Since Friday, December 18, the Bernie Sanders campaign has called for an independent investigation of a data breach that jeopardized his campaign and resulted in the termination of his national data director, Josh Uretsky.
The breach was the result of a possible glitch in the software, allowing all Democratic campaigns limited access to opponents’ voter data. The DNC, however, is refusing to cooperate, effectively blocking any such investigation from happening. Despite reaching a deal with the DNC to restore his data access, the lawsuit continues amid concerns of security and whispers of conspiracy.
Perhaps Democratic National Committee head Debbie Wasserman-Schultz wants to give her favorite candidate, Hillary Clinton, an edge in the primary race. The move to suspend Bernie Sanders’s access to campaign data, however, only served to propel the Bernie Sanders campaign into a bigger limelight and energize his supporters.
As more facts emerge surrounding this case, the more questions come up that demand answers, and members of Bernie Sanders’s campaign have stopped just short of calling the accusations of foul play against the Vermont senator a set-up.
During an interview with Yahoo News, a Bernie Sanders campaign adviser indicated the lawsuit is an attempt to get answers about the data breach, which occurred on Wednesday, Dec. 16, but that the Wasserman-Schultz is not cooperating.
“We have demanded a full investigation from top to bottom.”
The anonymous adviser, who spoke with Yahoo News, implied that Uretsky may have been a plant for the DNC and Hillary Clinton. However, there is no proof that this is the case and could actually be false information. The adviser claims that Uretsky came highly recommended by NGP VAN and the DNC.
“It’s not as if we conjured this guy Josh from thin air. This is an individual…who was recommended to us by the DNC and NGP VAN.”
The Bernie Sanders campaign adviser followed with information that one of Uretsky’s references was Andrew Brown, the DNC’s National Data Director. Bryan Whitaker also recommended Uretsky to the Bernie Sanders campaign. Up until August, Whitaker was the COO of NGP VAN.
All that being said, even the Yahoo News story concedes that the “world of progressive political consulting” is a small one, with people working together from all different campaigns and networks at one time or another.
Rarely mentioned in corporate news is how swiftly the DNC punished the Bernie Sanders campaign for the data breach. Sanders’s team released a copy of the lawsuit which outlines the contract. On page four of the lawsuit, one of the facts of the case lists termination agreements.
“Either party may terminate this Agreement in the event that the other party breaches this Agreement; the non-breaching party sends written notice to the breaching party describing the breach; and the breaching party does not cure the breach to the satisfaction of the non-breaching party within ten (10) calendar days following its receipt of such notice.”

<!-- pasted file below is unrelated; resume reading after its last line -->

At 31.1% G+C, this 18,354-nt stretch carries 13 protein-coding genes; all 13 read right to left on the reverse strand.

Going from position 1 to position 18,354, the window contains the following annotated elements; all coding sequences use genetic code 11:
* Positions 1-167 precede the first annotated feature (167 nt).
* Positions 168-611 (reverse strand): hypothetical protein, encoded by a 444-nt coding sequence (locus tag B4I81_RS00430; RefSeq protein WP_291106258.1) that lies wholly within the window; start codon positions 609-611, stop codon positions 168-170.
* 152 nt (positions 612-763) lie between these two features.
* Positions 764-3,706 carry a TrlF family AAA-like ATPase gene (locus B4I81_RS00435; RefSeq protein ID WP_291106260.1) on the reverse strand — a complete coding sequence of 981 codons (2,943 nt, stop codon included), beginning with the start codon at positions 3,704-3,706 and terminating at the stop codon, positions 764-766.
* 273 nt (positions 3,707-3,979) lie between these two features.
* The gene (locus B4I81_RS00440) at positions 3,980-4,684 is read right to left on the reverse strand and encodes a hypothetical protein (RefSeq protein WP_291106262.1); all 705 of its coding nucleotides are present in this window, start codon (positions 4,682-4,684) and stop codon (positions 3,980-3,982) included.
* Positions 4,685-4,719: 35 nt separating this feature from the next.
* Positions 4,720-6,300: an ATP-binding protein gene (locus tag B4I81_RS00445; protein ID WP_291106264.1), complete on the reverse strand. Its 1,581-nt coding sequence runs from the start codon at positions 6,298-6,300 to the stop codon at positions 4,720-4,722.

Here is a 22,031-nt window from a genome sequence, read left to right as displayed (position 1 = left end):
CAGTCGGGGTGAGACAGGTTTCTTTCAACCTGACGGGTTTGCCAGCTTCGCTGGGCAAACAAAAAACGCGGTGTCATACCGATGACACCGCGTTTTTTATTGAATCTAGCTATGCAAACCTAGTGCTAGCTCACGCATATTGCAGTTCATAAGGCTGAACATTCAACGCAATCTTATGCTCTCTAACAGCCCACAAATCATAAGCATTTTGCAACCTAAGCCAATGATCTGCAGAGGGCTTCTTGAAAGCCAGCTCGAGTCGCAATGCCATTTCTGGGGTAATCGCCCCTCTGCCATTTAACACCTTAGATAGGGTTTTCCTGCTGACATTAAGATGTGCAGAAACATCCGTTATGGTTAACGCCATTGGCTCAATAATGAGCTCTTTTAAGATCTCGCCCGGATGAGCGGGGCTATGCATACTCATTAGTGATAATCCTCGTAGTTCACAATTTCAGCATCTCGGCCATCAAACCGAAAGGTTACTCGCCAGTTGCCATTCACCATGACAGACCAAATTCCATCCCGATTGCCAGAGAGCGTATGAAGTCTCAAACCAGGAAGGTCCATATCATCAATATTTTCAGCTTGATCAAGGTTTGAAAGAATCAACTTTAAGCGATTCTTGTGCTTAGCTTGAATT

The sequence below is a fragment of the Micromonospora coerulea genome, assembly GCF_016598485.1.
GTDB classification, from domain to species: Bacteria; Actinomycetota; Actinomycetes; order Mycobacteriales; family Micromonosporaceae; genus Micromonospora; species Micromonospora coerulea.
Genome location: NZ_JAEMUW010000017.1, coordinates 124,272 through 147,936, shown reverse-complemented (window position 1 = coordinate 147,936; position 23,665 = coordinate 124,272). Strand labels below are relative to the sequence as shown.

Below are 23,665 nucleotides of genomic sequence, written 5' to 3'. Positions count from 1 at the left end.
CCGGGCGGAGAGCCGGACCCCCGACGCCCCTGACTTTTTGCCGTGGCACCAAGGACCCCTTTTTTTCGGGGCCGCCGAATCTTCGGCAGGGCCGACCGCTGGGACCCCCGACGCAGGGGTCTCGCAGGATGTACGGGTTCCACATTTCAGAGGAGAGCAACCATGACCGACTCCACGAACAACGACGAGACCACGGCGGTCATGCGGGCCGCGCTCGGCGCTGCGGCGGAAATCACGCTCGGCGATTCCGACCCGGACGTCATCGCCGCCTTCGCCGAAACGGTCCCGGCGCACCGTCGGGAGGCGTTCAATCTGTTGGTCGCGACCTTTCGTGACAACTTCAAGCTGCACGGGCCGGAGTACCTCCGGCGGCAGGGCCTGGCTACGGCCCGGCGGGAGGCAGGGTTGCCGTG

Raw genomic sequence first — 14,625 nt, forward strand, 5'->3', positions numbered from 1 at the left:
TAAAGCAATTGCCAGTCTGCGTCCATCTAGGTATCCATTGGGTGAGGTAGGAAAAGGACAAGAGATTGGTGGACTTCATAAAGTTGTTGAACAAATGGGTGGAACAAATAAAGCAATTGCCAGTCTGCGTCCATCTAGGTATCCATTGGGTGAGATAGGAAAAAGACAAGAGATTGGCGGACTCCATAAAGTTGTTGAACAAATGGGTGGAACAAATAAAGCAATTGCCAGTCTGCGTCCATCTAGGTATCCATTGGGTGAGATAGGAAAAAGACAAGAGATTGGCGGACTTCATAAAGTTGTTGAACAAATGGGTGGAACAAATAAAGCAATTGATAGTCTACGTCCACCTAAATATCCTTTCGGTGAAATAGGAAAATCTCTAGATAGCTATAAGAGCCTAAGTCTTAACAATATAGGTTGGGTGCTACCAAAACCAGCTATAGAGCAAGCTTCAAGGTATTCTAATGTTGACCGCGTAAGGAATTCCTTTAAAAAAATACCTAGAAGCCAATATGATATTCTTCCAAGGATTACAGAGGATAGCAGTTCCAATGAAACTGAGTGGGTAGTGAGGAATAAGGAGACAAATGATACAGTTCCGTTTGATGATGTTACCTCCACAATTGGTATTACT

Debbie Wasserman-Schultz and the DNC breached the contract by suspending Bernie Sanders’s campaign from access to voter data without giving them the necessary 10 days to remedy the problem. According to points 14 and 15 in the lawsuit, the contract between the campaign and the DNC does not permit suspensions of access without notice, nor does it permit termination or suspension without allowing the offending party to resolve any issues.
During the pre-debate show, Democratic National Committee vice-chair Donna Brazile accused a Bernie Sanders campaign staffer of attempting to destroy Hillary Clinton’s voter data. Not even NGP VAN made such an allegation in its blog post regarding the issue, which renders Brazile’s statement a head scratcher.
Also at issue is why Hillary Clinton received the data logs in the first place. Clinton maintains the software provider sent her campaign the information regarding the leaks, but NGP VAN denies this, saying Clinton must have received the logs from the DNC.
Why was Clinton given this information but Bernie’s campaign was not? Without such information Sanders was unable to fully address the accusations.
Sanders tapped into Clinton' database, but why is no one asking if Clinton tapped Bernie's?
— Reno Berkeley (@RenoBerkeley) December 20, 2015
The Bernie Sanders campaign has not officially accused anyone of conspiracy, with the exception of the anonymous adviser who spoke with Yahoo News. Yet in the interest of entertaining this theory, we can look at some facts unrelated to the lawsuit.
- Debbie Wasserman-Schultz, was Hillary Clinton’s 2008 presidential campaign co-chair.
- Nathanial Pearlman, the co-founder of NGP VAN, was Hillary Clinton’s chief technology offer for her 2008 run.
- NGP VAN Stu Trevelyan has a long history with the Clintons. He worked on the 1992 Clinton campaign. In June 2014, Trevelyan tweeted a photo of himself with staff members in front of a “Ready for Hillary” bus with the logo “Powered by NGP VAN” above the windshield.
Do these facts alone indicate a conspiracy to ruin Bernie Sanders’ campaign for the Democratic nomination? Maybe, and maybe not. It’s easy to jump to conclusions when tallying up the different factors that make it appear the DNC is actively trying to sabotage his campaign. And Debbie Wasserman-Schultz’s stonewalling the investigation into the breach certainly doesn’t help, either.
In the meantime, the best course of action for Bernie Sanders supporters to take is to refrain from accusations of sabotage and conspiracy until the lawsuit reveals more information.
[Photo by Joshua Lott/Getty]